What caught my eye at the Virtual Reality Show

By Shooting Partners Account Manager, Josh Portwine

Held over three days in April at the Islington Design Centre, the Virtual Reality Show showcased some of the latest updates from VR/360 video creators. Focusing less on the acquisition side of things, the show featured talks from professionals and offered visitors the chance to view content and, in some cases, get hands-on with virtual and augmented reality experiences.

One thing that stood out was how many different industries are utilising the power of VR – broadcast, military and education were just a few of the sectors represented at the show, and an entire section of the expo was devoted to VR applications in medicine.

A simple but effective demo that I tried was a setup to teach people how to perform CPR. With a Resusci Anne mannequin in front of you, you don the VR HMD, headphones and wrist sensors which transport you to a virtual hospital ward.  When a person in front of you goes into cardiac arrest, you have to give them CPR until help arrives.  Gauges give you feedback on your performance so that you can improve your technique during the session.  This was a great experience as I’ve read and been told how to do CPR but never had the opportunity to try doing it myself.

The parachuting demonstration was another example of VR providing realistic experiences for training – they used a wind fan and hoist to suspend participants off the ground – adding a physical element to the virtual environment.

 

My favourite Virtual Reality Show exhibits

Whist by AOEhttp://www.aoiesteban.com/whist/

This installation impressed me due to its use of many different VR aspects. The event space had physical sculptures dotted around the floor.  When you first put the Samsung Gear VR headset on, you’re immersed in an augmented reality (AR) experience and, in this mode, you wander around the space looking for the sculpture that is displayed on the screen.  Once the correct sculpture is found, a 360 video is played back through the headset.  This is the first time I’ve experienced the mixed use of so many different VR and AR applications in one experience.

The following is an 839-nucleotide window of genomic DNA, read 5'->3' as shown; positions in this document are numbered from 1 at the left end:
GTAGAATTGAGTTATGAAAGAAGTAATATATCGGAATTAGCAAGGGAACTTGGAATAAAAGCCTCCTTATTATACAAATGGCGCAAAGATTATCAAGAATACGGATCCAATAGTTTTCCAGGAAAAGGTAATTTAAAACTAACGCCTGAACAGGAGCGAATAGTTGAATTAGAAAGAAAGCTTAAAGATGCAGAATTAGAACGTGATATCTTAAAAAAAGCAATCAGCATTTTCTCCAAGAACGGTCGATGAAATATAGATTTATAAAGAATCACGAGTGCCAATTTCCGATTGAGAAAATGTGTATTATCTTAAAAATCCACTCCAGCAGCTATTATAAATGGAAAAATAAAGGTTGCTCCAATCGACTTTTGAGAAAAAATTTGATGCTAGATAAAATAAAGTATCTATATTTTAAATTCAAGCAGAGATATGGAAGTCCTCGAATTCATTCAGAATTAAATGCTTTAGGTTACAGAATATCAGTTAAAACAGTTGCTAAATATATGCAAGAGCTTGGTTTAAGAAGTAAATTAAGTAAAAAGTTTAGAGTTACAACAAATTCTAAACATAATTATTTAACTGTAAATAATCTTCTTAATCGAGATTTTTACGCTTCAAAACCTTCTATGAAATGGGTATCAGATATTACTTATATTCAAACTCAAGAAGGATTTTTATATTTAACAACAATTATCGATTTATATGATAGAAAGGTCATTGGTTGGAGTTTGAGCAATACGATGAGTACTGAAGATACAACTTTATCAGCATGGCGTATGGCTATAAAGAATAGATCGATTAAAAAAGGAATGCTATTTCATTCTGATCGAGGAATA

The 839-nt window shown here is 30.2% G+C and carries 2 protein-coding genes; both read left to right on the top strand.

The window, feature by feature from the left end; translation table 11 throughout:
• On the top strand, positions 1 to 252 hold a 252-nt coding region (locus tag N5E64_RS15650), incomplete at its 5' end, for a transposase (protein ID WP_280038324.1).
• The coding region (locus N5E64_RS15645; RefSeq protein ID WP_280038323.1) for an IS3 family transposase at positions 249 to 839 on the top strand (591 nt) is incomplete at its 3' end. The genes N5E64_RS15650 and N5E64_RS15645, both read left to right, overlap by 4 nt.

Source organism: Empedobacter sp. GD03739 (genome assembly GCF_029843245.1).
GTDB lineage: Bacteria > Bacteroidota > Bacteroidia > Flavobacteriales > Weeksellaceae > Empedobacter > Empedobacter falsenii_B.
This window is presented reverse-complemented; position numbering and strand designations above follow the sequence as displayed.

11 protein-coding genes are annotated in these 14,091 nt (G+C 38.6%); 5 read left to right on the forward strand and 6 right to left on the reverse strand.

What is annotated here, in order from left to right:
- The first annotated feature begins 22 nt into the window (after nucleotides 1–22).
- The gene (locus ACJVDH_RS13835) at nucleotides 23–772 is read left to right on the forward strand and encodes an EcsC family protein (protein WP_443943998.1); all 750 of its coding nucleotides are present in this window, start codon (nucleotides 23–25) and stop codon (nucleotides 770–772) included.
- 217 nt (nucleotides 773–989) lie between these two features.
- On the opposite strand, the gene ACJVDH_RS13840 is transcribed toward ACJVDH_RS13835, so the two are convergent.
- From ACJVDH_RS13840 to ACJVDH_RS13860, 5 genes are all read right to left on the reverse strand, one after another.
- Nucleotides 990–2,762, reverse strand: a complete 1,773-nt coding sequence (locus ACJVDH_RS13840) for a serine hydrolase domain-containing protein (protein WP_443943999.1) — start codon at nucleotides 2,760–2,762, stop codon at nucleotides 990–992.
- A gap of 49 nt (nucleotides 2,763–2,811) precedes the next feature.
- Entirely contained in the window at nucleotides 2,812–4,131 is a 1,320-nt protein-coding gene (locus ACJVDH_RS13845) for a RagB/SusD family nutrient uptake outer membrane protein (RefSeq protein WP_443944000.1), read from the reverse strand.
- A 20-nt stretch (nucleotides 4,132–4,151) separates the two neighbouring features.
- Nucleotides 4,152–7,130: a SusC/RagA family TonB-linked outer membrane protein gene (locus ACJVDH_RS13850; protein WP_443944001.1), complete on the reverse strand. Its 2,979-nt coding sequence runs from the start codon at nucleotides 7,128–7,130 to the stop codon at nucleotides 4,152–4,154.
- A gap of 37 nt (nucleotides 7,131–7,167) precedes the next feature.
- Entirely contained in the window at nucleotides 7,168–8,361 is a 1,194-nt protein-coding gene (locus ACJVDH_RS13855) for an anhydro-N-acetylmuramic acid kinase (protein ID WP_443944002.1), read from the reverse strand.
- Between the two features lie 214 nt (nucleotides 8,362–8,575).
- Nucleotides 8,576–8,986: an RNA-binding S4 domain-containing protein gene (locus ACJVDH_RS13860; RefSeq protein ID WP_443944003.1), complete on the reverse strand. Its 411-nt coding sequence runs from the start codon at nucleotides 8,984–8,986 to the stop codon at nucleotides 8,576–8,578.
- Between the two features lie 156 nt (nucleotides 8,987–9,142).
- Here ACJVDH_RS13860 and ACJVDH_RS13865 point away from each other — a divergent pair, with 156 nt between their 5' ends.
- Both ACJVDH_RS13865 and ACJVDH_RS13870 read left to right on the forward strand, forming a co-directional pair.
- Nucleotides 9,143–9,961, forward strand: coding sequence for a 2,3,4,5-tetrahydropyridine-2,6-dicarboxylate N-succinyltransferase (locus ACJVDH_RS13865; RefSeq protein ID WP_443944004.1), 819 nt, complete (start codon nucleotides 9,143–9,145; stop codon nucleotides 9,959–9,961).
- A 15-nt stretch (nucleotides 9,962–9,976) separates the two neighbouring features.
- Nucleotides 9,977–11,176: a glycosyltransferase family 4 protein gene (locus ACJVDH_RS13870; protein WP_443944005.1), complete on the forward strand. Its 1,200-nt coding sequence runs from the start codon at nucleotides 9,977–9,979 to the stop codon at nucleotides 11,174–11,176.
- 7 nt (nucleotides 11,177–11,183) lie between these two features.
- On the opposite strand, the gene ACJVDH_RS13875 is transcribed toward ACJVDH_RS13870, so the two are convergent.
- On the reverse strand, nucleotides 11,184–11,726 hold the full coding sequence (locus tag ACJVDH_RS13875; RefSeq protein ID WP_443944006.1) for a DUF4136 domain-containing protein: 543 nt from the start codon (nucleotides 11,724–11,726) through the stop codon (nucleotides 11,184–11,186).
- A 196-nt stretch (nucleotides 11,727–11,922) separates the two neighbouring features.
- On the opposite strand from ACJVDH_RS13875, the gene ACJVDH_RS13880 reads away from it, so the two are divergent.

Unstitched by RUVAN – http://www.ruvan.com/Unstitched-Virtual-Reality

Ruvan Wijesooriya’s background is in fashion photography. Using 360 video he transports the viewer into the heart of an editorial cover shoot. What stands out about this content is Ruvan’s experimentation with camera positions and movement that lend themselves to his punk style approach.

Igloo http://www.igloovision.com/ group VR/360 experiences

The Igloo 360 projection domes are a great way to allow groups to experience 360/VR environments together. The drawback of these is that you have very limited control of the VR environment you are viewing, but it’s a good start to making VR less exclusive.

The Sublime dome (pictured) is another example of how to achieve shared VR experiences

VR Predictions and observations from the show

  • Blended reality is becoming an increasingly popular approach – combining 360 video with VR and AR elements increases creative opportunities.
  • There is a desperate need for shared virtual experiences.  Currently almost all VR/360 content is viewed as a solitary experience – once you put the HMD on, you’re on your own.  While this works well for a lot of content, it’s got its limits. Many people will tell you that the best bit about watching live sports or a concert is the camaraderie you have with those around you.  If you can’t make it to the event in person, then a shared 360/VR experience is the next best thing.
  • I’ve heard it before and it was repeated at the show, successful VR content is motivated by more than novelty.  If the content isn’t suited to, and conceptualised for VR viewing, it won’t be successful.

Get in touch with Shooting Partners to discuss your next 360 degree video or VR project

 

 

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